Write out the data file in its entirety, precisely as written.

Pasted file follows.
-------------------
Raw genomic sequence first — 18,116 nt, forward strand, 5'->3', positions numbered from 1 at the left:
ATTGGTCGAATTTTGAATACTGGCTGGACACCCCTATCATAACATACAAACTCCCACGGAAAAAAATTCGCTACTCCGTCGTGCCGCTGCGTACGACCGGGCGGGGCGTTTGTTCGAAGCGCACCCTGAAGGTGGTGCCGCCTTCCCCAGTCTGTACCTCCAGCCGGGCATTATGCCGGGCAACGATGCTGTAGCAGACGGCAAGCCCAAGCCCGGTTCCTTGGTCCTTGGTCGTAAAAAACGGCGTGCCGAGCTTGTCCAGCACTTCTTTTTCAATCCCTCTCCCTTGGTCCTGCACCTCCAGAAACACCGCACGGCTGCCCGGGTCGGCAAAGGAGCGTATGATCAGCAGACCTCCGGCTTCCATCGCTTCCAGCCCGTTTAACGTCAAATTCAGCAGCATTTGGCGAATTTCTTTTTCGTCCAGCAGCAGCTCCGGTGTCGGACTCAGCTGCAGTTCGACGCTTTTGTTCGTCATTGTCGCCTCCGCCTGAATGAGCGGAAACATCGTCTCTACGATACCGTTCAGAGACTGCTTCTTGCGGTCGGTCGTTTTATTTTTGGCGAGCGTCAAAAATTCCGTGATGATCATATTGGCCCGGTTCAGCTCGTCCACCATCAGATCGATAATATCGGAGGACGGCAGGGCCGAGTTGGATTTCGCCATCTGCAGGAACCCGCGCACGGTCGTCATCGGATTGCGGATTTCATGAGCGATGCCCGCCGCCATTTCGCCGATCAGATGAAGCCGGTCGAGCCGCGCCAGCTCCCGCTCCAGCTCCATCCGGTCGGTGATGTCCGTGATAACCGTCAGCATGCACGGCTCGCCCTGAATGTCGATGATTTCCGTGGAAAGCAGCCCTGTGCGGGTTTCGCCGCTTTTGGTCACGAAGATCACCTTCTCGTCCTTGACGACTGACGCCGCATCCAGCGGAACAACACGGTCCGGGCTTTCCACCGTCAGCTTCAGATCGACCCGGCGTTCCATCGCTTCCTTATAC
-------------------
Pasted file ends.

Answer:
Raw genomic sequence first — 18,116 nt, forward strand, 5'->3', positions numbered from 1 at the left:
ATTGGTCGAATTTTGAATACTGGCTGGACACCCCTATCATAACATACAAACTCCCACGGAAAAAAATTCGCTACTCCGTCGTGCCGCTGCGTACGACCGGGCGGGGCGTTTGTTCGAAGCGCACCCTGAAGGTGGTGCCGCCTTCCCCAGTCTGTACCTCCAGCCGGGCATTATGCCGGGCAACGATGCTGTAGCAGACGGCAAGCCCAAGCCCGGTTCCTTGGTCCTTGGTCGTAAAAAACGGCGTGCCGAGCTTGTCCAGCACTTCTTTTTCAATCCCTCTCCCTTGGTCCTGCACCTCCAGAAACACCGCACGGCTGCCCGGGTCGGCAAAGGAGCGTATGATCAGCAGACCTCCGGCTTCCATCGCTTCCAGCCCGTTTAACGTCAAATTCAGCAGCATTTGGCGAATTTCTTTTTCGTCCAGCAGCAGCTCCGGTGTCGGACTCAGCTGCAGTTCGACGCTTTTGTTCGTCATTGTCGCCTCCGCCTGAATGAGCGGAAACATCGTCTCTACGATACCGTTCAGAGACTGCTTCTTGCGGTCGGTCGTTTTATTTTTGGCGAGCGTCAAAAATTCCGTGATGATCATATTGGCCCGGTTCAGCTCGTCCACCATCAGATCGATAATATCGGAGGACGGCAGGGCCGAGTTGGATTTCGCCATCTGCAGGAACCCGCGCACGGTCGTCATCGGATTGCGGATTTCATGAGCGATGCCCGCCGCCATTTCGCCGATCAGATGAAGCCGGTCGAGCCGCGCCAGCTCCCGCTCCAGCTCCATCCGGTCGGTGATGTCCGTGATAACCGTCAGCATGCACGGCTCGCCCTGAATGTCGATGATTTCCGTGGAAAGCAGCCCTGTGCGGGTTTCGCCGCTTTTGGTCACGAAGATCACCTTCTCGTCCTTGACGACTGACGCCGCATCCAGCGGAACAACACGGTCCGGGCTTTCCACCGTCAGCTTCAGATCGACCCGGCGTTCCATCGCTTCCTTATAC